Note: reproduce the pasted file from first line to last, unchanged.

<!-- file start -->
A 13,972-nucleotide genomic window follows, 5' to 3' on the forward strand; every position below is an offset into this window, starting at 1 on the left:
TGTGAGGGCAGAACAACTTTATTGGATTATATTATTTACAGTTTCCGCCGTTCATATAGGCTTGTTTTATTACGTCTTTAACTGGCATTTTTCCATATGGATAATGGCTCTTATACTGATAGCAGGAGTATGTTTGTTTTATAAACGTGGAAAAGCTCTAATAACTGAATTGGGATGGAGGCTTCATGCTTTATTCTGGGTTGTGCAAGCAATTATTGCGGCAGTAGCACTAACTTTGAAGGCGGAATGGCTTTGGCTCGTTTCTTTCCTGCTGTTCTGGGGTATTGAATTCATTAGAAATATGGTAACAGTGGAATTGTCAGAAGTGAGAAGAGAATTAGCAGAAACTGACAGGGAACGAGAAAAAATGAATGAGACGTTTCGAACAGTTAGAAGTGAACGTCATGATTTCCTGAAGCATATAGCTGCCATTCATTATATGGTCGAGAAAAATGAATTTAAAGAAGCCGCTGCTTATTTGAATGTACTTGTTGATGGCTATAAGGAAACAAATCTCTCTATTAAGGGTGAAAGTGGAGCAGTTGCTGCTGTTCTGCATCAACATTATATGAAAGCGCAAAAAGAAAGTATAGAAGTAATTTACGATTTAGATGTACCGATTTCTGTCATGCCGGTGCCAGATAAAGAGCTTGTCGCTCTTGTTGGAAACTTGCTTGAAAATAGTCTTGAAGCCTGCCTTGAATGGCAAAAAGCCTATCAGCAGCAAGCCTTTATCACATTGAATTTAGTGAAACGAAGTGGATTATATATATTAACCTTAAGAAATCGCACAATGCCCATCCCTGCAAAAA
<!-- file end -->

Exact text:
A 13,972-nucleotide genomic window follows, 5' to 3' on the forward strand; every position below is an offset into this window, starting at 1 on the left:
TGTGAGGGCAGAACAACTTTATTGGATTATATTATTTACAGTTTCCGCCGTTCATATAGGCTTGTTTTATTACGTCTTTAACTGGCATTTTTCCATATGGATAATGGCTCTTATACTGATAGCAGGAGTATGTTTGTTTTATAAACGTGGAAAAGCTCTAATAACTGAATTGGGATGGAGGCTTCATGCTTTATTCTGGGTTGTGCAAGCAATTATTGCGGCAGTAGCACTAACTTTGAAGGCGGAATGGCTTTGGCTCGTTTCTTTCCTGCTGTTCTGGGGTATTGAATTCATTAGAAATATGGTAACAGTGGAATTGTCAGAAGTGAGAAGAGAATTAGCAGAAACTGACAGGGAACGAGAAAAAATGAATGAGACGTTTCGAACAGTTAGAAGTGAACGTCATGATTTCCTGAAGCATATAGCTGCCATTCATTATATGGTCGAGAAAAATGAATTTAAAGAAGCCGCTGCTTATTTGAATGTACTTGTTGATGGCTATAAGGAAACAAATCTCTCTATTAAGGGTGAAAGTGGAGCAGTTGCTGCTGTTCTGCATCAACATTATATGAAAGCGCAAAAAGAAAGTATAGAAGTAATTTACGATTTAGATGTACCGATTTCTGTCATGCCGGTGCCAGATAAAGAGCTTGTCGCTCTTGTTGGAAACTTGCTTGAAAATAGTCTTGAAGCCTGCCTTGAATGGCAAAAAGCCTATCAGCAGCAAGCCTTTATCACATTGAATTTAGTGAAACGAAGTGGATTATATATATTAACCTTAAGAAATCGCACAATGCCCATCCCTGCAAAAA